Now, what does ‘formlessness’ mean, I hear you ask? Well, ordinarily, the conditioned, undisciplined mind wants to attach itself to something, that is, some object or thought. It is wants to grab hold of something. Actually, your mind is pure consciousness or awareness in it pure, unconditioned state, so that when you truly observe there is not you, the observer, as well as the thing observed, there is just awareness—pure unadulterated awareness. Is that possible? Yes, indeed, but it takes practice. That’s where the practice of mindfulness comes in handy. When you learn to give your full attention to this moment—by simply removing the hindrances or obstructions to your so doing---you will find that your mind is really formless as are all things. You see, that is, really see … and perhaps for the very first time in your life there is just the seeing! That is what Tao-hsin is talking about. When we attach ourselves to things—including our very own thoughts and feelings—we are living in a world of forms. However, if we can look and see without attachment, that is, give our full, undivided attention to what is directly and immediately present, we come to see and experience what Buddhism refers to as the formlessness of things, including the formlessness of our own mind. Emptiness is another word.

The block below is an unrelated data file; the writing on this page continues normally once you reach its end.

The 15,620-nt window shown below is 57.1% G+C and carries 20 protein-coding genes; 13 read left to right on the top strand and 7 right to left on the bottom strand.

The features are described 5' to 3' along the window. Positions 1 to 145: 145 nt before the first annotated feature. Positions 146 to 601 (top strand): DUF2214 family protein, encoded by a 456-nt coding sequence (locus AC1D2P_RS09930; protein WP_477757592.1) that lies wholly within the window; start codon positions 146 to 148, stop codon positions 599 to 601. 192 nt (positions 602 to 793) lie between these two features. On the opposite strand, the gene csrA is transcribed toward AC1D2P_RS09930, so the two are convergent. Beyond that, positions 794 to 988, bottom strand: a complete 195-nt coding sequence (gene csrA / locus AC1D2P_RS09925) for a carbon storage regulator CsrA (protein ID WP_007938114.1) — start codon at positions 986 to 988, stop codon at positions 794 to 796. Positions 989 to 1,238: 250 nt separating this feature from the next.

Begin now. There is no time like the present. When you look, just look. When you hear, just hear. When you smell, just smell. When you taste, just taste. When you touch, just touch. Avoid the temptation to grab hold of something, that is, attach your mind to something. In truth, your mind can never attach itself to the present. If you try, you will always end up losing direct and immediate contact with the present moment as it unfolds ceaselessly into the next present moment, and so on.